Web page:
When it comes to abstract painting in particular I must say there are a palette of definitions as there are colors. In my study of art while in college the idea of realism never seemed to intrigue me as slosh of colors in random patterns did. Though I know little of painting when it comes to portraits (people just aren’t in my DNA of brush strokes), still-life, landscapes, architecture I can appreciate them. But when it comes to me, the canvas and the paint … I am drawn into a world of abstract that resembles more of a wild party than a proper setting. Perhaps my paintings are most simplistic as I can’t seem to discipline myself to sit and paint any other way. I know some will think that to always paint in one style is to limit the artist in me. Perhaps so, but in each new canvas I am free to express myself in a way that truly cannot be duplicated. There simply are no two exactly alike abstracts. Oh there may be similar patterns, colors, strokes etc from me the artist, but again no two are produced to be a look alike. I’ve had people ask, “Can you recreate me a painting just like this one that has already sold?” It cannot be done and to me that is what make abstract painting unique and a one of a kind piece. When asked, “Why abstracts?” the simple answer is because I love abstract and like each painting I produce it represents that the artist in my is a one of kind painter. Enjoy the playground of paint! Love abstracts!
Thanks for reading …
I value art of all kinds across the ages of man from the Monet, van Gogh, and Pollock to mention a few of my favorite past artists. As an artist I have dealt in wood block prints, pottery, photography as well as watercolor painting and abstract painting.
Of late I have settled on abstract painting in acrylics. I am given to think that abstract is me based up on several factors. I love the experimentation of having a beginning but not necessarily having a ending. The fluidity of paint yes, but of subject matters tends to appear rather than always be planned. Abstract is not a mere slapping some paint on the canvas in hopes of something delightful or even mysterious appears. Some might argue that abstract has no functionality to it as some quizzically say, “What is it suppose to be?” However in the artist eye functionality is a most important aspect of the painting, at least it is to me. From the tones, pigment, layers, rinses, they all comprise an functional element that drives deep into the eye and into the soul. I want my abstracts to pleasing, but also meaningful to the viewer and buyer. I want to discuss with them how this painting came about and the why of the color, the slashes and splashes of paint. It truly is functional.
I also enjoy abstract painting as there is a sense of experimental freedom to try, dry and do it again. You will never know that many of my finished abstract paintings have layers upon layers of paint, gesso and more paint until I have arrived that finished state.
Bottom line is, abstract is me. I hope it can be for you too. Let me know what you think of a painting and if it inspires you, let’s work out a price that we can both value.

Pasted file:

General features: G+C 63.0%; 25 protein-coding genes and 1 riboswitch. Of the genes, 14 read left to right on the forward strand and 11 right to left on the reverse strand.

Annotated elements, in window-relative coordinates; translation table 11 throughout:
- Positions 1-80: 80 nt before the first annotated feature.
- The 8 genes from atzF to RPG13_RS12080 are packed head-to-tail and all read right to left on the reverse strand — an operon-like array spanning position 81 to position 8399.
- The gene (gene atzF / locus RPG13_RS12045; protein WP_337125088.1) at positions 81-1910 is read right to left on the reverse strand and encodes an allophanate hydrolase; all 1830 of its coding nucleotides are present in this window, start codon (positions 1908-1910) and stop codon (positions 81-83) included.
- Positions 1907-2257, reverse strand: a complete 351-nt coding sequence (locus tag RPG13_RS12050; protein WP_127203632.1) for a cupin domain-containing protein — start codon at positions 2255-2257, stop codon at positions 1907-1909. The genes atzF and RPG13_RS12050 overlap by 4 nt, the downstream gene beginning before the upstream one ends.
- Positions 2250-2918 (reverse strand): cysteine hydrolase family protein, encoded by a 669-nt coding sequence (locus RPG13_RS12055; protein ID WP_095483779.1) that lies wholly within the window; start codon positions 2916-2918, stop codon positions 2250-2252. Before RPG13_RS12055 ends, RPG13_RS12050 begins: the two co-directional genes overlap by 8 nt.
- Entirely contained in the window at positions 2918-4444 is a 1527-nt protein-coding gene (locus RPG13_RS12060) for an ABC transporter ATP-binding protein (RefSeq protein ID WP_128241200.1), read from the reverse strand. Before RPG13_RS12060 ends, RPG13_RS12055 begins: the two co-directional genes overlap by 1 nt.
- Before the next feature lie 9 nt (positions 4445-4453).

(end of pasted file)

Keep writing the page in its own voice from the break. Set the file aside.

I sometimes wish I had never had to sell a painting. Every painting you make represents the time it was made and how you were feeling and what your influences were… You are never going to feel that way again, so you can never repeat it … (Peter Doig)
Not long ago a viewer of my art asked if it was hard to sell one of my paintings? It’s not the selling that is hard but the letting it go is what’s hard. Each piece is a part of me the artist. The paintings composition, the color of paints chosen, the texture and manipulation of the paint are all part of me giving a birth to the piece of art someone has chosen to buy. I see the creation on canvas as something I want to hang onto or perhaps it is the experience I the artist has gone through to arrive at the final piece.
As tough as the experience of selling a piece is, the intent of producing my art is to either sell it or give it away. This way you the recipient of the art become a part of my experience as artist. One I don’t take lightly either. I value you as you examine the art to come to a decision that this piece is the one you wish to display in your home or office. In turn I see you as one who creates a private art museum for my art as well as for others art you have purchased to be enjoyed. You the art buyer are a valued and appreciated by me the artist. Enjoy your art!
“The first demand any work of art makes upon us is surrender. Look. Listen. Receive. Get yourself out of the way. There is no good asking first whether the work before you deserves such a surrender, for until you have surrendered you cannot possibly find out.” – CS Lewis
When it comes to abstract painting the question be it verbal or mental almost always comes up … “What is it suppose to be?” or some facsimile. I can’t say that I haven’t asked that question while looking at art be it museum or online gallery. We like for life as well as art to make sense. But that is where art and life come in as neither makes sense at times.
“Abstract means something that is not attempting to represent reality.”
By this definition of most if not all people, including myself, live abstract lives of trying to be something other than what we are painted to be. Perhaps our best reasoning for art is to stop trying turn out heads so as to figure out what this abstract piece of art is to be, and just sit back, as C.S. suggests and surrender to the art piece and appreciate the artist inspiration and passion that has allowed him to display his work for you. Look at the piece of art. Listen to hear if it speaks to you. Receive it regardless as a work of art.